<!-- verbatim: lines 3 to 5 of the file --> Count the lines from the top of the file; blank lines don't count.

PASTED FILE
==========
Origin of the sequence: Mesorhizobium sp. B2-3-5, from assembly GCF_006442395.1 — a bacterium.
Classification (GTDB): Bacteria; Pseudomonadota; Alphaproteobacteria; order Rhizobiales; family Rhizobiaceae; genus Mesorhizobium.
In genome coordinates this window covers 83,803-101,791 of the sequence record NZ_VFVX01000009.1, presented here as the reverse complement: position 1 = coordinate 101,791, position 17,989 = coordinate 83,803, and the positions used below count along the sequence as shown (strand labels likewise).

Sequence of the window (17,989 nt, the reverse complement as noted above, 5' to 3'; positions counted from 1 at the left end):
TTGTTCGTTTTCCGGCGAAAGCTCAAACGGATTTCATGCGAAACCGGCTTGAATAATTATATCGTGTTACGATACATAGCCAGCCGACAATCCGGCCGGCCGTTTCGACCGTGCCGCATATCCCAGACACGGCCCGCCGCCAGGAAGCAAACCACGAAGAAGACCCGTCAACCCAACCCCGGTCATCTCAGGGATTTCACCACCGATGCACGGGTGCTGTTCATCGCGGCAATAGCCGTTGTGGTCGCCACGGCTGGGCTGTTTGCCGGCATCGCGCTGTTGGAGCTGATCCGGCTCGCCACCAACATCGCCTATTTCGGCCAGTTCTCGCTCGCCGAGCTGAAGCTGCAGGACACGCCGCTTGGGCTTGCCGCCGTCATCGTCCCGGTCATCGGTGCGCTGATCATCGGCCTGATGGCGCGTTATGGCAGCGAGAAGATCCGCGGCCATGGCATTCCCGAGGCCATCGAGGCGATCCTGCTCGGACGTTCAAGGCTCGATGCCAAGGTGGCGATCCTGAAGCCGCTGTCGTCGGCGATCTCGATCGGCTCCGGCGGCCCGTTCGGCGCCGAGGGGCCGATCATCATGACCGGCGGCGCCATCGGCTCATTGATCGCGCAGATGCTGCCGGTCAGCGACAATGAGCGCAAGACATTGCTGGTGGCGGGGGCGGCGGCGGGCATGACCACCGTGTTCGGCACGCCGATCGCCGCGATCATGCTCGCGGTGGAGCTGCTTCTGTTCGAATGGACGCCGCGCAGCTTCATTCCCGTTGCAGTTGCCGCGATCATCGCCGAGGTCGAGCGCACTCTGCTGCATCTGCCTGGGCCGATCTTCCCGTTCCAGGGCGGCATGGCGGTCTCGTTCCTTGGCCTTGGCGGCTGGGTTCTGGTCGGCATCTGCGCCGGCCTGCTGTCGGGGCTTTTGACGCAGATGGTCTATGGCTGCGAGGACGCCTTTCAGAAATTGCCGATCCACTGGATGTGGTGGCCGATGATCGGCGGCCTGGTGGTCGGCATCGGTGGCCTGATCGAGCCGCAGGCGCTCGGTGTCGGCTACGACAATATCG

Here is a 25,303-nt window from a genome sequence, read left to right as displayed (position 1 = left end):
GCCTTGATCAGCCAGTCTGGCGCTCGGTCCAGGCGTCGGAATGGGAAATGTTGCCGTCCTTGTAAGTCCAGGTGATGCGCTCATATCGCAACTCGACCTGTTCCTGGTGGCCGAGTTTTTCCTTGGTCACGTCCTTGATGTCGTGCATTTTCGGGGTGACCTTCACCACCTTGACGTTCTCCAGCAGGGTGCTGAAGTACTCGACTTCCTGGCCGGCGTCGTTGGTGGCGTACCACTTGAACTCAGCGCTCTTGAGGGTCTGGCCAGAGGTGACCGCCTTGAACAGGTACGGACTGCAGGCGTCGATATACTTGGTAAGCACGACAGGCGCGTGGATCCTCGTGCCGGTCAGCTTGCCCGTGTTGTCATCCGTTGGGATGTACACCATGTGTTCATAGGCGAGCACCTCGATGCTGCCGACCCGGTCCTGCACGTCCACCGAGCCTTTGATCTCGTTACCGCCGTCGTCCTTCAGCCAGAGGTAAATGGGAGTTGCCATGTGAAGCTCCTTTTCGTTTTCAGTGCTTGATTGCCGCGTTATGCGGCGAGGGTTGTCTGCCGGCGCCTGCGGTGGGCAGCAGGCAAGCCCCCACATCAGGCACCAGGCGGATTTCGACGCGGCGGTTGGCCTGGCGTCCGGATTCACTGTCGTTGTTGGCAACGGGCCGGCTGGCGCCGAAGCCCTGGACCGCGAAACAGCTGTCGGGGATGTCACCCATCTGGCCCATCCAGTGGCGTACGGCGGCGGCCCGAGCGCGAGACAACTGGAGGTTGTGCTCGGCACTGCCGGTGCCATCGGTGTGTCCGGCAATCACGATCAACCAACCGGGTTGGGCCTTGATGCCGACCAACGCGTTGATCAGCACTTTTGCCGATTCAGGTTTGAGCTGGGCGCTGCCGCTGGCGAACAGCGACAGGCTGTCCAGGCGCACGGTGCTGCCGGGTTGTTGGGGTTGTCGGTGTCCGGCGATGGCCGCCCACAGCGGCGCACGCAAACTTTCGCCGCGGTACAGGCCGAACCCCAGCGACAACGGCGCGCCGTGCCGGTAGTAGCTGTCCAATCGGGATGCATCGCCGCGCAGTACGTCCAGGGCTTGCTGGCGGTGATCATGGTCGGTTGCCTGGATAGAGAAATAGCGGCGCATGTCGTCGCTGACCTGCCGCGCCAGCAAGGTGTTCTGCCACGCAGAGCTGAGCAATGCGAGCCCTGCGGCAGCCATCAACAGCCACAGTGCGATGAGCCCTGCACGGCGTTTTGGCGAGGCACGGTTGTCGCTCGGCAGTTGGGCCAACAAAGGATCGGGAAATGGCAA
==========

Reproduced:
In genome coordinates this window covers 83,803-101,791 of the sequence record NZ_VFVX01000009.1, presented here as the reverse complement: position 1 = coordinate 101,791, position 17,989 = coordinate 83,803, and the positions used below count along the sequence as shown (strand labels likewise).

Sequence of the window (17,989 nt, the reverse complement as noted above, 5' to 3'; positions counted from 1 at the left end):
TTGTTCGTTTTCCGGCGAAAGCTCAAACGGATTTCATGCGAAACCGGCTTGAATAATTATATCGTGTTACGATACATAGCCAGCCGACAATCCGGCCGGCCGTTTCGACCGTGCCGCATATCCCAGACACGGCCCGCCGCCAGGAAGCAAACCACGAAGAAGACCCGTCAACCCAACCCCGGTCATCTCAGGGATTTCACCACCGATGCACGGGTGCTGTTCATCGCGGCAATAGCCGTTGTGGTCGCCACGGCTGGGCTGTTTGCCGGCATCGCGCTGTTGGAGCTGATCCGGCTCGCCACCAACATCGCCTATTTCGGCCAGTTCTCGCTCGCCGAGCTGAAGCTGCAGGACACGCCGCTTGGGCTTGCCGCCGTCATCGTCCCGGTCATCGGTGCGCTGATCATCGGCCTGATGGCGCGTTATGGCAGCGAGAAGATCCGCGGCCATGGCATTCCCGAGGCCATCGAGGCGATCCTGCTCGGACGTTCAAGGCTCGATGCCAAGGTGGCGATCCTGAAGCCGCTGTCGTCGGCGATCTCGATCGGCTCCGGCGGCCCGTTCGGCGCCGAGGGGCCGATCATCATGACCGGCGGCGCCATCGGCTCATTGATCGCGCAGATGCTGCCGGTCAGCGACAATGAGCGCAAGACATTGCTGGTGGCGGGGGCGGCGGCGGGCATGACCACCGTGTTCGGCACGCCGATCGCCGCGATCATGCTCGCGGTGGAGCTGCTTCTGTTCGAATGGACGCCGCGCAGCTTCATTCCCGTTGCAGTTGCCGCGATCATCGCCGAGGTCGAGCGCACTCTGCTGCATCTGCCTGGGCCGATCTTCCCGTTCCAGGGCGGCATGGCGGTCTCGTTCCTTGGCCTTGGCGGCTGGGTTCTGGTCGGCATCTGCGCCGGCCTGCTGTCGGGGCTTTTGACGCAGATGGTCTATGGCTGCGAGGACGCCTTTCAGAAATTGCCGATCCACTGGATGTGGTGGCCGATGATCGGCGGCCTGGTGGTCGGCATCGGTGGCCTGATCGAGCCGCAGGCGCTCGGTGTCGGCTACGACAATATCG